As the title suggests, this is the third installment in the Hexadic series, with the artwork elegantly depicting aspects of Ben Chasny‘s compositional system while simultaneously evoking a certain cryptic esotericism. And for many the compositional theory behind these seven pieces by different artists will remain obscure. Not least any readers of the press release, which repeats the known facts about the construction of the system (Chasny of Six Organs of Admittance worked on a card and chance-based way of constructing music), but gives few hints about the mechanics of such a procedure beyond the intimation that it’s ‘a malleable template to interface with the wide array of choices one makes when composing.’ In fact, the record ‘shouldn’t be listened to as a key to understanding how the system works’, though on the other hand, ‘it is possible to easily misunderstand those mechanics and their intention’. Occult instructions indeed! In any case, as I tend to do, I listened three or four times before reading any of this, and then a bunch more afterwards. So with the freedom of knowing that this could be happy misunderstanding, my impressions of the collection as a whole are as follows.
The first two collections (which I’ve heard a little of) were Chasny’s work, while this brings together a great collection of musicians who each dip their toes into the experimental waters of THE SYSTEM as it’s portentously rendered. It’s a great conceit for a compilation, diverse sonic explorers brought together to investigate a particular compositional process, but otherwise presumably left to their own devices in how those constructions take shape. Moon Duo begin proceedings with a pleasingly ponderous jangling track, “Square of the Sun”, which has a great feel of infinite circularity to it’s languidly repeated structures. The overhead rotating mobile of sound is overlaid with twinkling guitar and synths, but what really makes the track hum along is the low fat analogue buzz that is a constant moving underlay to whatever is orbiting above. It’s a great entry point as its perhaps the least Evidently Serious piece on the record.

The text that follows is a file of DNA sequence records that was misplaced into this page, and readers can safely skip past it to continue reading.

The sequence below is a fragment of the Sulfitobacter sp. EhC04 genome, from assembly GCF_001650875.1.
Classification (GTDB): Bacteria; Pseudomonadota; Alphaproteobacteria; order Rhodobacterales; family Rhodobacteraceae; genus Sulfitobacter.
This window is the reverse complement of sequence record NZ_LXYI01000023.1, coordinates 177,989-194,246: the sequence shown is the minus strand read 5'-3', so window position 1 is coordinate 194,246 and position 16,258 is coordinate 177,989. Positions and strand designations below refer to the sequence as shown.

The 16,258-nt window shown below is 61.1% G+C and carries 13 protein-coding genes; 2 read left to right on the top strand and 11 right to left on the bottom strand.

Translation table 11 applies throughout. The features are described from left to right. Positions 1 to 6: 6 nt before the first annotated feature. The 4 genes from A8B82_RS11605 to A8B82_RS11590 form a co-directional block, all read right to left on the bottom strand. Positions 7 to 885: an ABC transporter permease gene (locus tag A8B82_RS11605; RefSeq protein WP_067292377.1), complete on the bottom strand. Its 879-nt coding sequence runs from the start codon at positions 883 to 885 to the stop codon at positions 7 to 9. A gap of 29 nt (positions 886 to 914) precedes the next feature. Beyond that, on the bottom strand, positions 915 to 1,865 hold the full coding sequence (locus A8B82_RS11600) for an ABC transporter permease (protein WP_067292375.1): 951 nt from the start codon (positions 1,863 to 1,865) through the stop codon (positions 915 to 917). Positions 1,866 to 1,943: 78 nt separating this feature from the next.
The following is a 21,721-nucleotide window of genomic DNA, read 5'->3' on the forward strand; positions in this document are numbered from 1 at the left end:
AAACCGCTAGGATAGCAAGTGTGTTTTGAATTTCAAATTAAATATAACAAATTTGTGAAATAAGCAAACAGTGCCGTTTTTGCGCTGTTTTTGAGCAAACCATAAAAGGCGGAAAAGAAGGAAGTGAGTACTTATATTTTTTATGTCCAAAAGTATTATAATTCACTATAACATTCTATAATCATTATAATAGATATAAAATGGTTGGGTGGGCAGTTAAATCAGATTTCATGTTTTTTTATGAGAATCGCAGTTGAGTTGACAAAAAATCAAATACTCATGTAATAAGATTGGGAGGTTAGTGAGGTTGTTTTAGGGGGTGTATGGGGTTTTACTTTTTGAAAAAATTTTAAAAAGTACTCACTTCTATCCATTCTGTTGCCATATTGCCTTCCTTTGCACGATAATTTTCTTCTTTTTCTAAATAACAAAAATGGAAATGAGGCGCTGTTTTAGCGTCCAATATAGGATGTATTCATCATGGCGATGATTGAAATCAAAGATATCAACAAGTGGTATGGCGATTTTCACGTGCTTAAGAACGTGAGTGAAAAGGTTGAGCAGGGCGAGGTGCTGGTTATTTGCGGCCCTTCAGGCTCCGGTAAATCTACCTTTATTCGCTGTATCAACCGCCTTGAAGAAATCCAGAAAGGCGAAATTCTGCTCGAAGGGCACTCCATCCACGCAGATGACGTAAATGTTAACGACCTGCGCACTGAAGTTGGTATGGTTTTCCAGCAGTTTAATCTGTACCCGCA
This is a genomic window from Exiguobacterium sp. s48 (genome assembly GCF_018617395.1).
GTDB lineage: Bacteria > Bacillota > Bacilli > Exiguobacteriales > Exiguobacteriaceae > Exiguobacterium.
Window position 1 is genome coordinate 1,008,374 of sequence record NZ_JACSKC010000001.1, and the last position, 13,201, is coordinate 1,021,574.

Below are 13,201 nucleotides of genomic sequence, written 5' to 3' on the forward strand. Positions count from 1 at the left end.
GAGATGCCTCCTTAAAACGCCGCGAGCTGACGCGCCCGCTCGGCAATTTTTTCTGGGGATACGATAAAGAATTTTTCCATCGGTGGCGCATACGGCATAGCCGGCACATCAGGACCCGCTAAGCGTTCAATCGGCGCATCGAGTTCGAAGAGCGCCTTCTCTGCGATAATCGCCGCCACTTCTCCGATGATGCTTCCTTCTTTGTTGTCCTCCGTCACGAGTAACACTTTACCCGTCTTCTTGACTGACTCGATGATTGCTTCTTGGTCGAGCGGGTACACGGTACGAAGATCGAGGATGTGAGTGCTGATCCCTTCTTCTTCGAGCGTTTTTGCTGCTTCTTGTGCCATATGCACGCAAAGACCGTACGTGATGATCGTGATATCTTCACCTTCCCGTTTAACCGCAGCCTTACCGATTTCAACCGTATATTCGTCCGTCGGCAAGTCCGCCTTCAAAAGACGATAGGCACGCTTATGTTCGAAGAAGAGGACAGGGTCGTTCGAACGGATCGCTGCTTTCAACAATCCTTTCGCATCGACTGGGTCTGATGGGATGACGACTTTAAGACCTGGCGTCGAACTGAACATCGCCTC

Next up is Jenks Miller of Horseback fame joins in, presenting a strong curling guitar line over some insect-wing fluttering in the back. The effects-laden vocals create a pastoral haze, reminding me of solar flare photos of clearings and pollen fireflies (who then magickally turn up in the lyrics too. After a slower intro, a quickly revolving sweep gets going and takes us away into a fade-out. The following track, by Meg Baird and Charlie Saufley continues the sense of hazy reverie, though this time more intimate and sombre. Echoey piano and glinting cobwebs of guitar provides the backdrop to heady stereo vocals like the ghosts of a dusty untouched room slowly explored by strong sunlight. Tashi Dorji‘s is a slight, solo acoustic guitar offering, which gives the sense of a careful elaboration of an esoteric system in a manner that feels like rather a concentrated exercise.
“Abandoned Problems” by Richard Youngs is an interesting experiment, supplementing the repetitive throb that pulses through the whole collection, with the track title phrase repeated at the end of every line. This gives a real feel of endless return to the track, with the expected vocal hook always delivered while the other lines interweave and develop, with special notice for the sizzling electrick guitar line that crackles like a welding torch threat. Stephen O’Malley, Tim Wyskida and Marc Urselli is a much more extended treatment, slow chords hammered in close time with ink cymbal washes and reverb billowing out from each hit, oaky gloom dispatched in measured parcels. Then finally, Phil Legard‘s organ comes in for the finale, gentle tones laid down before a crystalline peeping and piping, the piece moving at different speeds and hopping across the extensive register like a ranging survey of a complex fractal structure. The organ inescapably hints at church surroundings, but here its not cold domes and imposing spires, instead perhaps a tumble-down chapel in the woods, forgotten by all but beetles and tree roots and open to the sky, mist rising, echoes of secret practices whispered behind the morning sun.
Overall it seems like what joins the tracks together (in addition to a pleasing sense of open-minded exploration) is a kind of pulsing insistence, a sense of cycles and sonar signals which is reinforced by the blips and sweeps hinted at in the artwork. This might be the twirling spirals of Moon Duo’s track, or the studied tolling of SoMA & company’s chords, or Baird & Saufley’s soft plinking or Richard Youngs’ compulsive lyrical repetition. Whether this is coincidence or emerges from the hexadic system I don’t know, though more can be learnt from Phil Legard’s illuminations on the subject, and from study of Chasny’s book itself. But whatever one’s depth of knowledge about the mechanisms behind the music, here we have an intriguing collection of sonic constructions.